Pennsylvania permits halted for Texas-based pipeline company

HARRISBURG, Pennsylvania (AP) – Pennsylvania is halting construction permits for natural gas pipelines operated by a company whose pipeline exploded last year, as the Governor said on Friday that Energy Transfer LP has failed to respect the state’s laws and communities.

The state Department of Environmental Protection said the Texas-based company is not fixing problems related to the explosion, and piled yet another penalty onto a company project in the state.

State agencies already have imposed millions of dollars in fines and several temporary shutdown orders on Energy Transfer projects, while a county prosecutor is demanding documents from the company.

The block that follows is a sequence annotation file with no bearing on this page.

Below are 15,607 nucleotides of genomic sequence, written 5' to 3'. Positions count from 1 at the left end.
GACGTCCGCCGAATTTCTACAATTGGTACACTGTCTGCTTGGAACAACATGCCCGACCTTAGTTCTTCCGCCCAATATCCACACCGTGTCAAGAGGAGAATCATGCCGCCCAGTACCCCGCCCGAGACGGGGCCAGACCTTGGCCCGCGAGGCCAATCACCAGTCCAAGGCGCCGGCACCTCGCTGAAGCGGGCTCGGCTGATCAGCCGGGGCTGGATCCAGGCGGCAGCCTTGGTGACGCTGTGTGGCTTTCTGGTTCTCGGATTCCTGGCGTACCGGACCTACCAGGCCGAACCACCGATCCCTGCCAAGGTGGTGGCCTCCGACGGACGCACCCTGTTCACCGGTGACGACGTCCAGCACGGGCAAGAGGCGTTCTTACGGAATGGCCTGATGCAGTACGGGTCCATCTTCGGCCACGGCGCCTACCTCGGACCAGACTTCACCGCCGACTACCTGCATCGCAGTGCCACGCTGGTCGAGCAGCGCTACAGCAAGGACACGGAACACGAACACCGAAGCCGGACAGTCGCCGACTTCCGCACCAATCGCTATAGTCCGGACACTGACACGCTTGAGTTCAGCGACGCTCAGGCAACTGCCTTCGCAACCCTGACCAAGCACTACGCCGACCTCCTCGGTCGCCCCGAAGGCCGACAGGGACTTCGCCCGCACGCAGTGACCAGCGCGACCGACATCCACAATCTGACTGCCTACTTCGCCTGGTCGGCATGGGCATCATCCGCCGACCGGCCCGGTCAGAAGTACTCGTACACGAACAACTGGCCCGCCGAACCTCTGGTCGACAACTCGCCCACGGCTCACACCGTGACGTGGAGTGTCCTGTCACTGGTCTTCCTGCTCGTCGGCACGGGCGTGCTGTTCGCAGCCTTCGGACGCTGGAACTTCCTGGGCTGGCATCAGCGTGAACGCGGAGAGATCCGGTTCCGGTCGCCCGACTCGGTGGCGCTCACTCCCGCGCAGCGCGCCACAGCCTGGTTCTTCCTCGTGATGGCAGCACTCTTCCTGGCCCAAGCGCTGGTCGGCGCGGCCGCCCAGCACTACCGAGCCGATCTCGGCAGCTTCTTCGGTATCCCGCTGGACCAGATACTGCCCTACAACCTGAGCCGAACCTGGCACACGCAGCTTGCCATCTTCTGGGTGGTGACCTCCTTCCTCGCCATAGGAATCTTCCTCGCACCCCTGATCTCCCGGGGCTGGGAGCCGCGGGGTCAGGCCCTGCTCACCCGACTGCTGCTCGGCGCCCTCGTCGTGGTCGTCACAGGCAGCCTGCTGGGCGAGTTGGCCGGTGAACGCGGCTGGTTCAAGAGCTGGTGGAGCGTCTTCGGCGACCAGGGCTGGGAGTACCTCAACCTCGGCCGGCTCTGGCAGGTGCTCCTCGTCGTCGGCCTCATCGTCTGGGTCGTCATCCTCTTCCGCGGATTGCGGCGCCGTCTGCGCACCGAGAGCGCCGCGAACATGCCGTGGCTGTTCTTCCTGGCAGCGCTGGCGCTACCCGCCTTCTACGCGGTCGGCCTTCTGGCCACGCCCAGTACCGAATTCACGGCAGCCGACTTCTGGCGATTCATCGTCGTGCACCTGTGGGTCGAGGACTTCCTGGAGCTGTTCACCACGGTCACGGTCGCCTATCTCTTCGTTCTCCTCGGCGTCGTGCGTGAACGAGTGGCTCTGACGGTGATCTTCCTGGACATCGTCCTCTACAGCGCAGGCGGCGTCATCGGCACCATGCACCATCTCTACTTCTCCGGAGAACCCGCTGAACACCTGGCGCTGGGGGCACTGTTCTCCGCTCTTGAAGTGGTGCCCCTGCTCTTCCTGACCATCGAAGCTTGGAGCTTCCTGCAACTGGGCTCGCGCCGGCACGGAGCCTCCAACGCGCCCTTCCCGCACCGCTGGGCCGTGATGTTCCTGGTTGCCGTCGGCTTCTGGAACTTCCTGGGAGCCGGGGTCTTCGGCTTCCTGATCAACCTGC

The methane gas explosion destroyed one home in Beaver County last September along the Beaver-to-Butler County pipeline. The Dallas-based firm blamed the blast on “earth movement in the vicinity of the pipeline”.

“There has been a failure by Energy Transfer and its subsidiaries to respect our laws and our communities,” Governor Tom Wolf said in a statement on Friday. “This is not how we strive to do business in Pennsylvania, and it will not be tolerated.”

The Department of Environmental Protection said Energy Transfer hasn’t stabilised the soil and erosion around its Revolution pipeline in western Pennsylvania, as it was ordered to do in October.

As a result, it is halting construction permits on the company’s pipelines in the state, it said.

“This hold will continue until the operator corrects their violations to our satisfaction,” Environmental Protection Secretary Patrick McDonnell said in a statement.

Energy Transfer said it told state officials that it is committed to bringing the Revolution pipeline “into full compliance with all environmental permits and applicable regulations”.